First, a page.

There is dog rescue. There are yoga studios opening right now in North Dakota and rural Idaho. There are joints like the luscious and straightforward and no-BS Scarleteen teen-sex advice and info site to counter the odious deeply insulting GOP-funded "abstinence only" school programs.
"Six Feet Under." Organic tortilla chips served as a snack on Alaska Airlines. Goodly Bible-gropin' Texans reputedly buying more product from Divine Interventions than any other state. Streaming downtempo on SomaFM. "Spirited Away" on DVD. Bill Moyers back on television.
And on it goes. These are the things you must cling to to thwart the onslaught, to counter the ever-dire forecasts and the flagrant snorting corporate malfeasance and the just-passed $350 billion tax cut that will further bankrupt public schools and gouge Medicare and stab at the heart of Social Security and give a huge extra chunk of gilded cash to the long-suffering uber-rich.
And this is what you must do. Find those things that give you a jolt of encouragement and a sly gleam of bliss and a tiny lick of reassurance that all is not lost even though it probably is but what the hell, do it anyway, see what happens, see if you don't feel just a tiny bit better.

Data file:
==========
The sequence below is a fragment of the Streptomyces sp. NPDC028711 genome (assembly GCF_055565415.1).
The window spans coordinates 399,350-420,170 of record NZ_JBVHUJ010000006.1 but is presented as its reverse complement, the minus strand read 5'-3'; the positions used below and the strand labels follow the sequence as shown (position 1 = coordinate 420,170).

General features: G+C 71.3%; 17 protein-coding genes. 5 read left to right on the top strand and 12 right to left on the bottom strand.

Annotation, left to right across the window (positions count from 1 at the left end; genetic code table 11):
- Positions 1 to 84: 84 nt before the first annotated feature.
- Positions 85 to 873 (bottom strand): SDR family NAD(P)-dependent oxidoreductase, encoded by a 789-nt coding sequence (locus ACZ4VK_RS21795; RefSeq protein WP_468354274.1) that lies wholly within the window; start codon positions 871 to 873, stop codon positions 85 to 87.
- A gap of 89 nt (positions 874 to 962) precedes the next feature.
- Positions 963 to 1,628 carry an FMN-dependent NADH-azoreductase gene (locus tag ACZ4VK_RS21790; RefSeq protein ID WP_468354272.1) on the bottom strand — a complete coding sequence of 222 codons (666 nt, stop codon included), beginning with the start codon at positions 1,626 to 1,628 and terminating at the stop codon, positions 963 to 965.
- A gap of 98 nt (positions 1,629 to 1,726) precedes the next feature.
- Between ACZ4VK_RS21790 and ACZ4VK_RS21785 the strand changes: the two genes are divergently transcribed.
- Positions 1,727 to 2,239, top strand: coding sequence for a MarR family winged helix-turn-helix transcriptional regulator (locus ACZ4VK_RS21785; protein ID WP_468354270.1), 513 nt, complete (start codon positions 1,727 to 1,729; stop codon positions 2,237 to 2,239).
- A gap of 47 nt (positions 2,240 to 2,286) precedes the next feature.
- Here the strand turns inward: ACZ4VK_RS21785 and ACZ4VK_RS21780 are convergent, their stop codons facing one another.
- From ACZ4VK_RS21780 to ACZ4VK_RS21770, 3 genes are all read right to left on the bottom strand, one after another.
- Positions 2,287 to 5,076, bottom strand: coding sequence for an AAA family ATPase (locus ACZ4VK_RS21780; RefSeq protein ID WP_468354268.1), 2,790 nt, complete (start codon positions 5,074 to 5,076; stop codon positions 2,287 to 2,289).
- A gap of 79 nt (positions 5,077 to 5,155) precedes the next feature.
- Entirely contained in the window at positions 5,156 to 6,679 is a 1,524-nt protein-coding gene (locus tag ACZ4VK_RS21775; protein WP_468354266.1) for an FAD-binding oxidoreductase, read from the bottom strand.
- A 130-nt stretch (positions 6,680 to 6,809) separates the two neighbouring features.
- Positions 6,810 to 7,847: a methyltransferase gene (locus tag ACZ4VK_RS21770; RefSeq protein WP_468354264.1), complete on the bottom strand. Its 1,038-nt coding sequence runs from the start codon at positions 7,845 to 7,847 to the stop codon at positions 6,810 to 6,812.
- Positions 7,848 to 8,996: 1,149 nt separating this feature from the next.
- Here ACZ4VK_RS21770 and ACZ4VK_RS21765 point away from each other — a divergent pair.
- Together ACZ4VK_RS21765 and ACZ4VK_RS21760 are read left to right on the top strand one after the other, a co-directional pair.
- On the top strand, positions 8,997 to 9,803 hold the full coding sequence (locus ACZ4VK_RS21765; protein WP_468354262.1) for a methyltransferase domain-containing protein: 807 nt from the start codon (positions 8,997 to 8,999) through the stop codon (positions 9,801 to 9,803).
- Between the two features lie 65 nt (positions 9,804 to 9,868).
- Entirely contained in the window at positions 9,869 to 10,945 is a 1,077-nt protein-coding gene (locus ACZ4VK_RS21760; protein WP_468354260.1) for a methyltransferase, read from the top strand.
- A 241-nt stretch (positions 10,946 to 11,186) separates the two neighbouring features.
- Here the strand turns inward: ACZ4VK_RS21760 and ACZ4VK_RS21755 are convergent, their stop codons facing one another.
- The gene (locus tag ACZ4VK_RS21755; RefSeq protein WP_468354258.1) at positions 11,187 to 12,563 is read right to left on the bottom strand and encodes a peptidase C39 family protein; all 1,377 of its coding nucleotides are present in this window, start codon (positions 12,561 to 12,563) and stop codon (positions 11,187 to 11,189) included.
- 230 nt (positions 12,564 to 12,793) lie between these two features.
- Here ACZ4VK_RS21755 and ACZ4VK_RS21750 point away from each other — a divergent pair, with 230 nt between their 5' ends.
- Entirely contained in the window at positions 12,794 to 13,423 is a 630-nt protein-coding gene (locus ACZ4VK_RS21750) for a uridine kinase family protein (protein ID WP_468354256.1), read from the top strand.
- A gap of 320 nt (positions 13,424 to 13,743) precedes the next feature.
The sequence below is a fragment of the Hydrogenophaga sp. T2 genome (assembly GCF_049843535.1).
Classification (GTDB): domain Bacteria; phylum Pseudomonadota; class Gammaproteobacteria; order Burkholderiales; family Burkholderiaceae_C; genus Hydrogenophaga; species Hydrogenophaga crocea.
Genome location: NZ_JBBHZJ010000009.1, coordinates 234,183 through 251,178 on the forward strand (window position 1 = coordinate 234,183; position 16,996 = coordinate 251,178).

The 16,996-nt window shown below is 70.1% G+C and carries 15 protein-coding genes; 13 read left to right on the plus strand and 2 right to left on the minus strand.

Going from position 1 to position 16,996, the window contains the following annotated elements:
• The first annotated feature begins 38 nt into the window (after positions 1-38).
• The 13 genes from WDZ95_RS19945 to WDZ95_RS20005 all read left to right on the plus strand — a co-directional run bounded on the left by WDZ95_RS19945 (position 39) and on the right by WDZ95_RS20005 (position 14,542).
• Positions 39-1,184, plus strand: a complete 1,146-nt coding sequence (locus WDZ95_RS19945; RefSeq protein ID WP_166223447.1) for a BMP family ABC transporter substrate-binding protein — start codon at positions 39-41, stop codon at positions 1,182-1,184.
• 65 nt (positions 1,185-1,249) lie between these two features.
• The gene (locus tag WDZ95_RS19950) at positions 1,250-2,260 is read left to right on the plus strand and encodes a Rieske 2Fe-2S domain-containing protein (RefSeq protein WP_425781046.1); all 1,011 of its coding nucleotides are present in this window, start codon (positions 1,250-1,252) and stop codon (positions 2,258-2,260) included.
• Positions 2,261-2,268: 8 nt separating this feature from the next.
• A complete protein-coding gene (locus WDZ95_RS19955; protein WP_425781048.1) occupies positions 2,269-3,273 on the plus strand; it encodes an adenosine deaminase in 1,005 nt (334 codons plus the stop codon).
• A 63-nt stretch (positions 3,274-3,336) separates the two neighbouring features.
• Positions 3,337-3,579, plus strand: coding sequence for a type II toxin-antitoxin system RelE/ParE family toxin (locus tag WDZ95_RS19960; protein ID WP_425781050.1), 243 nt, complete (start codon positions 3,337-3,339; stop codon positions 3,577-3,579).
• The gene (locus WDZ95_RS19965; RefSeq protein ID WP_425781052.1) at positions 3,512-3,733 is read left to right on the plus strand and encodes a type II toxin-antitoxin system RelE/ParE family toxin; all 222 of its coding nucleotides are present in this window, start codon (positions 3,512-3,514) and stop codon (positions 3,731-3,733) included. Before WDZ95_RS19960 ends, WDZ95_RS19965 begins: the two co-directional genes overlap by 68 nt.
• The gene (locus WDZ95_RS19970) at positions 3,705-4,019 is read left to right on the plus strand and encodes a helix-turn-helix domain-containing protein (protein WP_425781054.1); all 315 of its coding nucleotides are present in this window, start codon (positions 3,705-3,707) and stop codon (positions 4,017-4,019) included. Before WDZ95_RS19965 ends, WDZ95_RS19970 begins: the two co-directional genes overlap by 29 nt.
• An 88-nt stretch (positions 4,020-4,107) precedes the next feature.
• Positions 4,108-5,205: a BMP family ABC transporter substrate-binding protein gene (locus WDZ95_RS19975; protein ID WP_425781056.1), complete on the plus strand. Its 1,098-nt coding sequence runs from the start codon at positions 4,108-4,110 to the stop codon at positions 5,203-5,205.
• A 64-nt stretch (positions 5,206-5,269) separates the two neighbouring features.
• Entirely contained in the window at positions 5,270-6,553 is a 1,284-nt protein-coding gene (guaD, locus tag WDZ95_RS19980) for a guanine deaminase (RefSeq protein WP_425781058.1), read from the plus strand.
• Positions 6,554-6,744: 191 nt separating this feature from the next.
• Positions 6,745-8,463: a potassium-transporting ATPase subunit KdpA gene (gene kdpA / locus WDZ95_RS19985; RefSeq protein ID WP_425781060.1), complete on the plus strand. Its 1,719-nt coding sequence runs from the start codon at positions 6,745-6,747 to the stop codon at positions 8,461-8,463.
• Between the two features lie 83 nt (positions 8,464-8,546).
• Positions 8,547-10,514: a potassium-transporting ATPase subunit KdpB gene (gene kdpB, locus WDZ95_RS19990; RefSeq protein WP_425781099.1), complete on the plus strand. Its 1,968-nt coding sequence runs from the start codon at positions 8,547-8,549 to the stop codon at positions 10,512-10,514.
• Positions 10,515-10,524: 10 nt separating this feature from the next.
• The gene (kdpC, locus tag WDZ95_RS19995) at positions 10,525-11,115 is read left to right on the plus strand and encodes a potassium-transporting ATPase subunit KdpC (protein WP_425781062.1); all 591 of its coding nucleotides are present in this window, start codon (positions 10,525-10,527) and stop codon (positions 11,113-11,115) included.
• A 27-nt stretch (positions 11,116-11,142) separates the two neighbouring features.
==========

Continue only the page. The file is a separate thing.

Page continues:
Make your own list. And add to it daily and then work to become a part of the list yourself and then watch as you become a part of someone else's list and they begin to look to you and your divine sly gleam to help them thwart the rampant BushCo idiocy and the incessant madness of the world.
Because no one will notice these things for you. Because noticing them only increases their power and range and potential for revolution. Because you have to stand up and do your own noticing. Because it's socially responsible.
Because who wouldn't love a world with better cars and more illuminating books and gorgeous art-drenched movies and pure untainted foods and more anti-GOP awareness and more radiant bodies and widespread interstate dildo purchases and lesbian Wiccans tongue kissing on TV? Exactly. Focus on the positive, I always say. Or, at least, I really, really should. Hey, it sure beats the alternative.